And these signs will follow those who believe: In My name they will cast out demons; they will speak with new tongues;they will take up serpents; and if they drink anything deadly, it will by no means hurt them; they will lay hands on the sick, and they will recover. Mark 16:17-18

Are You Being Followed?

If God’s signs and wonders are not following you, it may be an indication that you are pursuing God’s miracles rather than God. The truth be told, those guys who play with rattlesnakes or speak in unknown tongues merely to prove God is with them, eventually get bitten. Ultimately what is proven is that they’re unendorsed [by the Father] in their fleshly ministry. Paul demonstrates that as we move in submissive obedience to God’s plan, His signs and wonders, miraculous or otherwise, will follow us in due season.

But you shall receive power when the Holy Spirit has come upon you; and you shall be witnesses to Me Acts 1:8a

How do we know when we see the true power of the Holy Spirit being displayed? The verse from Acts makes it incredibly easy to determine: is the supposed sign and wonder pointing to the Christian or to Christ? If it’s not pointing to Jesus, then what you’re witnessing is a work of a person’s flesh. That alone does not necessarily signify that person is not a born again believer, but rather he or she is being guided by something else other that the Holy Spirit.

Where’s the Fruit?

Now it came to pass on the next day that Moses went into the tabernacle of witness, and behold, the rod of Aaron, of the house of Levi, had sprouted and put forth buds, had produced blossoms and yielded ripe almonds. Numbers 17:8

Fruit is often a seasonal thing, so lack of it may not be a sign you’re in the wrong ministry—you just might have to wait for it to come into season. The story of Aaron’s rod is a wonderful illustration of the principle. However, if there never was any fruit and the seasons have come and past, the likelihood exists that you’re out of position–you might be on the right farm, but you’re standing beneath the wrong tree.

Now What

Have you been ignoring one mission field because you were off in the wrong one? If so don’t be alarmed, depressed or discouraged—it happens to many and it has happened to me. The good news is that floundering in a mistaken ministry is easy to remedy—simply stop what you’re doing. Then ask the Lord to search your heart and reveal His plan. Chances are your ministry is right under your nose; perhaps your family or children. Humble yourself and ask Him where to take up the path again.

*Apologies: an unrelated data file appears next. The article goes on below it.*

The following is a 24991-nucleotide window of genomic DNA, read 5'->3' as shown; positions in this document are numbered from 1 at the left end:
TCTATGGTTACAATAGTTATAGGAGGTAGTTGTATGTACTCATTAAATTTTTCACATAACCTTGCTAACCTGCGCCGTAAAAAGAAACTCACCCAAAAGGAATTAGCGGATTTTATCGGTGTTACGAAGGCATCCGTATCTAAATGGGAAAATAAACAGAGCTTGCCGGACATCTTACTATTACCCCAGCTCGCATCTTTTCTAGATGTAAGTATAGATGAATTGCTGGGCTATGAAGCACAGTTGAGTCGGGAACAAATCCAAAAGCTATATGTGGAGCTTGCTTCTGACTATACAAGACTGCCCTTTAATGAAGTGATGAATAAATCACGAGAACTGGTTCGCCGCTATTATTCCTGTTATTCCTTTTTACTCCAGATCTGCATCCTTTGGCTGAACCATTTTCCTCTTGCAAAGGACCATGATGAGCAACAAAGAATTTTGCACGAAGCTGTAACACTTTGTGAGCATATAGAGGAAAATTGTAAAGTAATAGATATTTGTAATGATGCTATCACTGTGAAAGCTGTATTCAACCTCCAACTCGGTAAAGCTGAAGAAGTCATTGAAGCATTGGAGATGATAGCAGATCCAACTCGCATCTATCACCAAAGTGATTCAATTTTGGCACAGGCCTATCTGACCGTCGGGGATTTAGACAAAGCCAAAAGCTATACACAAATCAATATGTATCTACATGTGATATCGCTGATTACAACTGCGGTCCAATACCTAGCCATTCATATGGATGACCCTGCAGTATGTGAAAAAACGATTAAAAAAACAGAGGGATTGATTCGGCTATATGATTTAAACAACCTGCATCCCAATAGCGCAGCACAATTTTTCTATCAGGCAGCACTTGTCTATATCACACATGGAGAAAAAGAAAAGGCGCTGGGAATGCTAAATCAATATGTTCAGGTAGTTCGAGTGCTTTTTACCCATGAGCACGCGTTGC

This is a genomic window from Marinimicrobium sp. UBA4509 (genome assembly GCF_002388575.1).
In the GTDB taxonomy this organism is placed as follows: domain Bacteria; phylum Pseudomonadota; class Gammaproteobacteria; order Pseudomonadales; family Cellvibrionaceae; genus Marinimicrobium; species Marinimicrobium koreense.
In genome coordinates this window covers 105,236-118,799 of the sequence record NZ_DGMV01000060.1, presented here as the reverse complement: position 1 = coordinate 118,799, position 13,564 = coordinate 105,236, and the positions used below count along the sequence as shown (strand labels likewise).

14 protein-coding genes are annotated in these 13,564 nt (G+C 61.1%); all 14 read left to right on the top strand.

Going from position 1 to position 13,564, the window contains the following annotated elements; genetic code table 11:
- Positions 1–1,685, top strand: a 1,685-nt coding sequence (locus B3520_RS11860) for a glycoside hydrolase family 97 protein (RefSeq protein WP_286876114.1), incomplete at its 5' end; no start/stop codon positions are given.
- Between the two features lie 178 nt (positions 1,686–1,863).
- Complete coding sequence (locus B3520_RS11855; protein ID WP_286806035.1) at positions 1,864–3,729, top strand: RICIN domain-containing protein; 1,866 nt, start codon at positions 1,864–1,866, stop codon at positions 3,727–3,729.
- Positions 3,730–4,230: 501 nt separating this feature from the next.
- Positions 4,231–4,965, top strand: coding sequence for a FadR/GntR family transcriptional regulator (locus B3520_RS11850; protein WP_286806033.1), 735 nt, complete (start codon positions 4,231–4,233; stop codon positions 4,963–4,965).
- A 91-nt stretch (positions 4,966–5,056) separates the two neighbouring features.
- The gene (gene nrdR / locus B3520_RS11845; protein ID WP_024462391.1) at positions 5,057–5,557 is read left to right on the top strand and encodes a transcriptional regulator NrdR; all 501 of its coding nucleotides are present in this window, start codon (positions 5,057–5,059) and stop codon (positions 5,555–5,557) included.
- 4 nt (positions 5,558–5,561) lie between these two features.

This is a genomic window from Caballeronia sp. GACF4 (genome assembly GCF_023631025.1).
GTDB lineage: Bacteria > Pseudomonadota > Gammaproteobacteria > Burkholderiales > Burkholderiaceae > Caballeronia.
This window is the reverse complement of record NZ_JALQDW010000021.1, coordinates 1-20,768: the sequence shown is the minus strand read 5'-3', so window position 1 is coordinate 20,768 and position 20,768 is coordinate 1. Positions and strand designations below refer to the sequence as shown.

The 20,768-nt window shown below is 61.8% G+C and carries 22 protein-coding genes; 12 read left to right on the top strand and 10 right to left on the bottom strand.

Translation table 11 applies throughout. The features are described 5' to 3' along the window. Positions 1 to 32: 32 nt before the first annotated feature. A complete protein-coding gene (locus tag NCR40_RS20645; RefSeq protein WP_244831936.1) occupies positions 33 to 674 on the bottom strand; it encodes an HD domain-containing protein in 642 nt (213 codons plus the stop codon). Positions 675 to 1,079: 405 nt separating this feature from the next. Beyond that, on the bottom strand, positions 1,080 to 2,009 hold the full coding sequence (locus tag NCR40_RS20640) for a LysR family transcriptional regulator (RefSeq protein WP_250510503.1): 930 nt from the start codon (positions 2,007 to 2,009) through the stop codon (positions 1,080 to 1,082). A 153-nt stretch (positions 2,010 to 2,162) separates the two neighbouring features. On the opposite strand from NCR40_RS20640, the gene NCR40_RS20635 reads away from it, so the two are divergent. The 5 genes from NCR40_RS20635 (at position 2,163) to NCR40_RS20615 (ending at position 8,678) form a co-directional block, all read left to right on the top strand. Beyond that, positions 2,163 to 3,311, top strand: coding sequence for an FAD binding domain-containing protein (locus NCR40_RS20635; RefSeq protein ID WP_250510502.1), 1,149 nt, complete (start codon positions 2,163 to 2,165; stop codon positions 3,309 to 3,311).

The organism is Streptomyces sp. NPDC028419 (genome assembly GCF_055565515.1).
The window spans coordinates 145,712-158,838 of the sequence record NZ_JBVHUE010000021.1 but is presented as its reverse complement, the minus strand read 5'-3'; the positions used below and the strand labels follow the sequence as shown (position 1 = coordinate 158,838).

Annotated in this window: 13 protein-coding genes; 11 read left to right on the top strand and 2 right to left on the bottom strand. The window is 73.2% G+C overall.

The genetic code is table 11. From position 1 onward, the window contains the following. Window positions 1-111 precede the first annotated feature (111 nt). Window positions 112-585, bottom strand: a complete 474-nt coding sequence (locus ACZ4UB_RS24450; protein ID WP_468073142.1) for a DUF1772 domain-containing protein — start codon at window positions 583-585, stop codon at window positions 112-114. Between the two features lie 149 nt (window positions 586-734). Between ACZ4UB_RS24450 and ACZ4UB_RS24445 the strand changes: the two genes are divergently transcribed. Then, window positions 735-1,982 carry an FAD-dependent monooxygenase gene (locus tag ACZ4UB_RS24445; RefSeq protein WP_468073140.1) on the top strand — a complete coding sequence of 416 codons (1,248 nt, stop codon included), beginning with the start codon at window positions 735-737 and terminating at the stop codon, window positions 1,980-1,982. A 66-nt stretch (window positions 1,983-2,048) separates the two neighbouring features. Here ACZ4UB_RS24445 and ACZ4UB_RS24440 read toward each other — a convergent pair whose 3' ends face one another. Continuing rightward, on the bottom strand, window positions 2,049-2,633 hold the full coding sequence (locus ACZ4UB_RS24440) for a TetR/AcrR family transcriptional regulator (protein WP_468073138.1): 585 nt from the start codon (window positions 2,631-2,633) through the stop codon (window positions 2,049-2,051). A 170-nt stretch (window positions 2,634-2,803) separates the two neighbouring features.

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We then who are strong ought to bear with the scruples of the weak, and not to please ourselves. Let each of us please his neighbor for his good, leading to edification. For even Christ did not please Himself; but as it is written, “The reproaches of those who reproached You fell on Me.” Romans 15:1-3

Missions 101

The last chapter (Romans 14) concludes that the compliant Christian’s agenda should be Christ-centered; summarily, we need to care less about the nonessential components of our faith. Recognizing that judging others in these supplementary matters is divisive, frees us up to love on one another and spotlight the mission of bringing the Good News to a lost world. Why does the Apostle Paul pick up the subject matter again? I suspect it’s because most Christians are guilty (myself included) and therefore the message is worthy of a do-over.

We’re reminded that the weak referenced in this chapter are frequently (but not always) the legalistic ones who strive to ram their personal convictions down the throats of others. Paul stipulates that in response to this rhetoric we should not thrust our contrasting convictions upon them, but rather yield in tolerance, demonstrating loving patience towards their principles and/or their insecurities. Additionally we should not exercise our liberties in a fashion that we might cause a weaker brother to stumble.

Case in Point

There was a man who enjoyed an occasional drink. He was not a drunkard or an abuser of alcohol, but enjoyed a glass of good wine with his meal. One day he left his home to purchase a bottle of wine and as he walked the snow-lined sidewalk he took notice that his 5 year old had followed him out of the house. He paused and said lovingly to his boy, “Where are you going mister?”